Five days before it was set to take place, Afghan officials have canceled
the Afghanistan presidential run-off election. Current president Hamid
Karzai, whose theft of the initial August election was the entire rationale
for the runoff
will remain president. The cancellation comes after challenger Abdullah
Abdullah dropped out on Sunday, citing concerns that the runoff would
be just as fraudulent as the first election. Karzai has publicly plead
for Abdullah to rejoin the election, although U.S.
officials supported the cancellation. As President Obama prepares to
declare the long-term U.S. strategy in Afghanistan, Karzai's legitimacy problem
and government corruption
will continue to plague American policymakers.
- Power-Sharing Coalition Unlikely The Spectator's Daniel Korski explains
that the necessary good-will between Karzai and Abdullah has
evaporated. "If this looked like a good idea a few weeks ago, the shine
off the wheeze. For Karzai had to be dragged kicking and screaming
towards a run-off and none of the changes needed to make this poll a
little more fair -- and allowed Abdullah to leave the race -- have been
implemented," he writes. "But President Karzai has refused to make even
this modest concession to fairness."
- 'Win-Win' Coalition for U.S. Mac McCallister argues,
via Foreign Policy's Thomas Ricks, that this is a "win-win for the
U.S." He thinks Karzai will remain president but with Abdullah granted
a role in the government, thus promoting the government's legitimacy
with no change in governance. McCallister writes, "The Pashtun Karzai
is still the front-man in this charade... In the
meantime all will send delegates to Abdullah Abdullah to talk him off
the ledge... The negotiations to keep Abdullah Abdullah in the game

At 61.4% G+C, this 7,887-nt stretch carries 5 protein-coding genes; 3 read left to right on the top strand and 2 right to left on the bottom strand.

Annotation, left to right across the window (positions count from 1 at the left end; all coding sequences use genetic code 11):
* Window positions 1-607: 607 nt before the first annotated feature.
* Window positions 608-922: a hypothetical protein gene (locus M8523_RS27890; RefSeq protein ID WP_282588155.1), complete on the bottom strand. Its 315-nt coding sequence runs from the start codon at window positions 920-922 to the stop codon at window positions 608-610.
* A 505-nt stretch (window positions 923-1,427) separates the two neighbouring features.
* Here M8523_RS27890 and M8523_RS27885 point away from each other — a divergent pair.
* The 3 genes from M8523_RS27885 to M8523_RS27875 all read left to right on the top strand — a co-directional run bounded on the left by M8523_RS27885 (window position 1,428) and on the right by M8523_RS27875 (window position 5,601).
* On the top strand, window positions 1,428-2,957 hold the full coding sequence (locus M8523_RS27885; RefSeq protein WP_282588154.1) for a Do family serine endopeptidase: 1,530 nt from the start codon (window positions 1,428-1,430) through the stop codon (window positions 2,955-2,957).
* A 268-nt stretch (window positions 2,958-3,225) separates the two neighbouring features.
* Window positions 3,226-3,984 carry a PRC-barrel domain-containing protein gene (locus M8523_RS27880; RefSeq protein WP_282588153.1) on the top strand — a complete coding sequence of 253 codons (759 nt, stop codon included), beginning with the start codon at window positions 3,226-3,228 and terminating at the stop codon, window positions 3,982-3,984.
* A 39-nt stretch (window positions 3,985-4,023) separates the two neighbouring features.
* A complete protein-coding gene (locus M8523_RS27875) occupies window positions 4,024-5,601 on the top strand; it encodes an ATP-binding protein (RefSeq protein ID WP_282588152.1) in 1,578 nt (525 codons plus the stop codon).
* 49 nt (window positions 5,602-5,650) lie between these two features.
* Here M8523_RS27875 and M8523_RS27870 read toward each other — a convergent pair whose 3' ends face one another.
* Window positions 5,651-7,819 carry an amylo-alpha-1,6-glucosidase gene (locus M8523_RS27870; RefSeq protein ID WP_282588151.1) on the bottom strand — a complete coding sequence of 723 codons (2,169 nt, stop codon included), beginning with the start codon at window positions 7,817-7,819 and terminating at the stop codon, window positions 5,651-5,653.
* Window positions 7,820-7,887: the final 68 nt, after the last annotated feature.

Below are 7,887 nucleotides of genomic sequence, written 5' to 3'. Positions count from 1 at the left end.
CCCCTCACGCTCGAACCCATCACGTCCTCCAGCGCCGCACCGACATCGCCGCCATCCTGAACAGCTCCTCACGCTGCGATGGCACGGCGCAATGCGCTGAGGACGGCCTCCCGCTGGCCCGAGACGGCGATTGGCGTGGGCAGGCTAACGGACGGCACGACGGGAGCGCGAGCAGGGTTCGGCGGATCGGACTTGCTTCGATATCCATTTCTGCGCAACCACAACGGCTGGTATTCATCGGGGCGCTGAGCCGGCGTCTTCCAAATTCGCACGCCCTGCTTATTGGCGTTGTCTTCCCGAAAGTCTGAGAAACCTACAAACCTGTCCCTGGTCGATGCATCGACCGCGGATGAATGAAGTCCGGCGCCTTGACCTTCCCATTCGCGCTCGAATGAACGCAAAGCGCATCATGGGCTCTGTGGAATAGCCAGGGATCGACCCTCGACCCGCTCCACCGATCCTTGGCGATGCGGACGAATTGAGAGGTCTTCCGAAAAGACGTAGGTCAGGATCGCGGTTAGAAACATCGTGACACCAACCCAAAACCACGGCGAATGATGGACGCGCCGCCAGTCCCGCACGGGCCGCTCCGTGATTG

will be interpreted by all that Abdullah Abdullah has both credibility
and legitimacy. In the end.. Abdullah Abdullah's faction will be
offered a greater share of the spoils."
- Abdullah Won't Accept Cabinet Position Juan Cole dismisses the possibility. "It seems to me unlikely, since Abdullah is accusing his rival in
the country's presidential contest, Hamid Karzai, of having attempted
to steal the Aug. 20 election, and of running interference for corrupt
members of the electoral commission. The reason Abdullah gave for
pulling out of the race, that the elections were not going to be
conducted transparently, is more of a thunderous condemnation than a
coy offering of himself as a cabinet member. Still, Euronews also notes that Abdullah has not ruled out playing a role in a national unity government."
Corruption Will Worsen The Guardian warns
that backing Karzai will only further entrench the government's
disastrous corruption. "The idea that he might now accept anything
other than token
oversight into the corrupt working of his government is fanciful in the
extreme.It is high time that Washington realised that Mr
Karzai's interests are not its own and that yesterday's political
outcome is the worst possible one on which to base a decision to send
more troops," they write. "With Mr Karzai back in power [reform] will
never happen, and British and US
troops will be dragged even deeper into a mission that has lost its
Only Afghan Military Can Save Afghanistan The New York Times's David Sanger suggests
that, with an illegitimate Karzai presidency, the military may be our
only recourse. "Even Mr. Obama's most limited goals require a
in Kabul, one with the authority to manage the army and to rebuild an
incompetent and corrupt police force. It also needs the ability to
install competent governors and spend Western aid effectively," he
writes. "And in the end, that force — an Afghan Army that can be
defend the central government — is Mr. Obama’s route out of the
country. If that army emerges as a trusted one in Afghanistan, able to
control significant areas of the country with the cooperation of the
local tribal leaders, Mr. Obama may be able to declare that the country
cannot again be overrun by militants."
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